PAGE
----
Devblog: Google Mail in a clean room browser

Google Mail (Basic HTML) screenshot

Flow only recently added limited HTML form support and that lets us log into Google. We hadn’t concentrated on forms as they’re barely, if ever, used in TV UIs and there was plenty of other stuff to get on with. Pleasingly, Google Mail (Basic HTML version) rendered very well the first time we were able to log in. Full Google Mail doesn’t work yet, but it makes sense to start with the basic mode first.

Apart from the text along the top of the window, all the text seemed very small. I remembered many years ago I’d played around with quirks mode in browsers and that tables do something funny with font sizes. And a quick look in a web inspector showed it was exactly that. It turns out, for bonkers historic reasons, font sizes revert to the initial value when you enter a <table> element.

Flow already supported detection of quirks mode as that’s well specified in the HTML parser specification, so it was trivial to automatically insert an extra quirks stylesheet if the parser reports quirks mode. Instantly, Google Mail (basic) looked much better.

It wasn’t coloured correctly – there was no background blue highlighting the current folder and read emails. It turns out it also uses the attribute ‘bgcolor’ on <table> and <td> cells (again, easily spotted using the inspector). This attribute is marked as deprecated, but all browsers support it. Again, pretty trivial to add support for, mapping them to the CSS property ‘background-color’.

It surprised me that, although this isn’t the primary way to view Google Mail, it’s still the first major website that I’ve seen for a long time that relies on quirks mode and deprecated features.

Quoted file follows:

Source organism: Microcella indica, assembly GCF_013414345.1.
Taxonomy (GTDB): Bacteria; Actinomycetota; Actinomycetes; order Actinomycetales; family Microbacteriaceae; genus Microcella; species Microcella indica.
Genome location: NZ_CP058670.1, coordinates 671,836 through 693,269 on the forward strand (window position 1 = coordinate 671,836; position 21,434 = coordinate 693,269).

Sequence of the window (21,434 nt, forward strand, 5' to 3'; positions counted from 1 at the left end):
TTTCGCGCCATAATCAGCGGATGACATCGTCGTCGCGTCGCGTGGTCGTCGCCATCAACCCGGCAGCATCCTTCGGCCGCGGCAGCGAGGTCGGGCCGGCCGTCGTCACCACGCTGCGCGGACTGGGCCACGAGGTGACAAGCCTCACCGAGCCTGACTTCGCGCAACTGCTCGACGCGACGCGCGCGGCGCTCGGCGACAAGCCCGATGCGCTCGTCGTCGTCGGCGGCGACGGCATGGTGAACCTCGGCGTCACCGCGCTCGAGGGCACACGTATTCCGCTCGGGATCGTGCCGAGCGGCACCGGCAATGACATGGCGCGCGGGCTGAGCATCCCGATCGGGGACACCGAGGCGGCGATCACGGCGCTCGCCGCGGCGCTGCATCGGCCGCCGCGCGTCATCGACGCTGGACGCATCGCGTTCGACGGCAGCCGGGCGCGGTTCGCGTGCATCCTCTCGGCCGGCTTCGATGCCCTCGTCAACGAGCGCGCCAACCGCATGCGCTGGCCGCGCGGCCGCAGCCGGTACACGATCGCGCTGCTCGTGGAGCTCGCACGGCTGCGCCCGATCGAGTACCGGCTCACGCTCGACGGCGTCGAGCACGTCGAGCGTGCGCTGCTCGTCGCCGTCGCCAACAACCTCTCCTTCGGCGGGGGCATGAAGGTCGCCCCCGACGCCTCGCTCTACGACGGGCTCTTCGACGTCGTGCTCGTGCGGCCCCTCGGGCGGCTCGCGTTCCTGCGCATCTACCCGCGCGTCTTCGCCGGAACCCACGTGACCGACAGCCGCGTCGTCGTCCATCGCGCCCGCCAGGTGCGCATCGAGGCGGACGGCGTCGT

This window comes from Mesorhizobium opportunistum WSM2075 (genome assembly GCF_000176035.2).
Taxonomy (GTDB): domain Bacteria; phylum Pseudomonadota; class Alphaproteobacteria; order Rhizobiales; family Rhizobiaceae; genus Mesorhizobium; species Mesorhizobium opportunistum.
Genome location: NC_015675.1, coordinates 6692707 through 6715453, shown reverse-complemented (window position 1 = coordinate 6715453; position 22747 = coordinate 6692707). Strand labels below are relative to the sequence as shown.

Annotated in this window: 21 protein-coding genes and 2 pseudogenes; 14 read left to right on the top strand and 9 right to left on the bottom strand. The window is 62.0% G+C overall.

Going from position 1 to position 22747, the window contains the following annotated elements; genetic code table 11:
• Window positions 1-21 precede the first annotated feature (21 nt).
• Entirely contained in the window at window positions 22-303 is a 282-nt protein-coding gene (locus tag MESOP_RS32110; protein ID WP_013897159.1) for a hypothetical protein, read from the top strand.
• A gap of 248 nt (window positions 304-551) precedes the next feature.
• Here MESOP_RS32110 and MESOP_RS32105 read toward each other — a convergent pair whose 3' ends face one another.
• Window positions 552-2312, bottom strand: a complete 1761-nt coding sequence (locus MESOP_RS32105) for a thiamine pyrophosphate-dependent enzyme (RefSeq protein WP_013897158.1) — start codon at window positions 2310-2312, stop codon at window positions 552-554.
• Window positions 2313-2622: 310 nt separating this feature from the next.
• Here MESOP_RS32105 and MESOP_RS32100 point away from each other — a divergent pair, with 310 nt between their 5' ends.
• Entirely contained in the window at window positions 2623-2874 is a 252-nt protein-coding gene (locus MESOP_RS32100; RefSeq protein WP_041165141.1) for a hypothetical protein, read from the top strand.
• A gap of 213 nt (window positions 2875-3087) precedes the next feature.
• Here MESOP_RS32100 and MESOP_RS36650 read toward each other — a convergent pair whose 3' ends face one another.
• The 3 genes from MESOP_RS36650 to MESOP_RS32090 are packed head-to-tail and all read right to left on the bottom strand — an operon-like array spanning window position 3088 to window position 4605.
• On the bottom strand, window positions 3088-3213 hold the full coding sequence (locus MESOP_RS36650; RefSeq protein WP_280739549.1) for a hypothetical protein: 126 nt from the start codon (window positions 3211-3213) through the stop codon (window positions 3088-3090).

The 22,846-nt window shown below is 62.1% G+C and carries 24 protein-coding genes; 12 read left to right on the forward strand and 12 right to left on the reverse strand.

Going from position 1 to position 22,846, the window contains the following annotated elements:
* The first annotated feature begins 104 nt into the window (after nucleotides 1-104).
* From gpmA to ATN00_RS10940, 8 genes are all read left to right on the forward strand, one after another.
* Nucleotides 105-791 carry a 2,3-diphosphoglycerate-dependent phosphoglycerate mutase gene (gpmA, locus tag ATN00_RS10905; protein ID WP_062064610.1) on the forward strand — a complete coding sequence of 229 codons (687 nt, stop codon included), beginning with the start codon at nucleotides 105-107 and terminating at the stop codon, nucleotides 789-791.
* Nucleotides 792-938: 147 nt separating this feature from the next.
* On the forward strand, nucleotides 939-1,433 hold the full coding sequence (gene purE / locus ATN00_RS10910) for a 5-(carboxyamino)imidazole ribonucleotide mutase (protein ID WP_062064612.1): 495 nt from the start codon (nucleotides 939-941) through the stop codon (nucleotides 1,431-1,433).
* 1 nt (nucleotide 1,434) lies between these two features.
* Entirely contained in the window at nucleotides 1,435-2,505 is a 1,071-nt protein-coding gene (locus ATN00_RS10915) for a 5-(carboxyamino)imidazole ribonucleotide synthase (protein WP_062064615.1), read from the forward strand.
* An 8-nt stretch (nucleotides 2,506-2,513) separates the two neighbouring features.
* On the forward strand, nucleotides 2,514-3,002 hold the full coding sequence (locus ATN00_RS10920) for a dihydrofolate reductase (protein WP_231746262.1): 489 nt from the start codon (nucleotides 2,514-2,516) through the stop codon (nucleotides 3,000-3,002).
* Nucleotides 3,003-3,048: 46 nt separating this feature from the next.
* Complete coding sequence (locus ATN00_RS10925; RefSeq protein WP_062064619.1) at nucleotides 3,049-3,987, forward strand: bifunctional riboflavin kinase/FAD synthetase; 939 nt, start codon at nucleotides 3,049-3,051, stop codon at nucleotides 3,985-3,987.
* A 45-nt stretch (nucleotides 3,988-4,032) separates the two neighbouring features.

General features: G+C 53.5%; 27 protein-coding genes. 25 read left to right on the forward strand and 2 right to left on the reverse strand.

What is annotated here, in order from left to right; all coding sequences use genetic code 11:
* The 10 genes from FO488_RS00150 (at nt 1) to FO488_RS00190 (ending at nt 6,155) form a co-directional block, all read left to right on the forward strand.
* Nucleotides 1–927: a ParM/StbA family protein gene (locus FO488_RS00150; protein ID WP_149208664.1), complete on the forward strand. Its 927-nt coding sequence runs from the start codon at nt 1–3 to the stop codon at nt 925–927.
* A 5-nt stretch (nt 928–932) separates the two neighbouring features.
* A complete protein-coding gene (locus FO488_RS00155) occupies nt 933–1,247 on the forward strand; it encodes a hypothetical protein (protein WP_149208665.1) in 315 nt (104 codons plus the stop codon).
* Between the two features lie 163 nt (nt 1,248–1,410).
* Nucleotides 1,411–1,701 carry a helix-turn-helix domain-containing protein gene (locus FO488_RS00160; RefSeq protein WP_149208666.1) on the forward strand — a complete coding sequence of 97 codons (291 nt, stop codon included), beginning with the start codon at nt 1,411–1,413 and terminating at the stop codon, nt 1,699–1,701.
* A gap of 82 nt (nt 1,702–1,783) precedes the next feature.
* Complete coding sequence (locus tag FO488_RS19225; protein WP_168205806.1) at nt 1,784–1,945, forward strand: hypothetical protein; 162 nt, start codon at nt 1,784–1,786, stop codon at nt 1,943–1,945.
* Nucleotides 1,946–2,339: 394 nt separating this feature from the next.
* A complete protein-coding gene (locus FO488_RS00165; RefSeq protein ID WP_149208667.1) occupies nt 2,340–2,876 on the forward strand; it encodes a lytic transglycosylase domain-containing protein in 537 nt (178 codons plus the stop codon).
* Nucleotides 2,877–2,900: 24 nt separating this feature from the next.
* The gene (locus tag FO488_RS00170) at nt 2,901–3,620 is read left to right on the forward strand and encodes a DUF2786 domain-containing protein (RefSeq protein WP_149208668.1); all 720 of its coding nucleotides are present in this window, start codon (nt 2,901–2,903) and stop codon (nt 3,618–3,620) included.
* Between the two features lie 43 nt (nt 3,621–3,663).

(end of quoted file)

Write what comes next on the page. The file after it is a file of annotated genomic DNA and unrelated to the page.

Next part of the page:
After fixing the rendering issues, I realised you couldn’t actually read any emails – clicking had no effect. Each email in the inbox had an <a> tag with an href starting with a query ‘?’ and I suspected this was the problem though I couldn’t figure out what it was. Then I spotted there was a <base> element at the start. I’d added support for xml:base in our SVG browser eleven years ago, but HTML <base> behaves a little differently. Coincidentally, a colleague recently extended this to add HTML <base> support.

It turns out our HTMLAnchorElement code resolved relative URLs against the document’s URL, not the document’s base URL. A simple fix, which made the email view work well.

Google Mail isn’t exactly a priority for today, but since it so nearly worked first time, it seemed I may as well finish it. And, after very little effort it looks good and lets you read emails. There are a couple of outstanding bugs, such as the folder list’s table column being too narrow. We also don’t yet support <textarea> so writing an email is somewhat tricky but it’s now, otherwise, quite useable.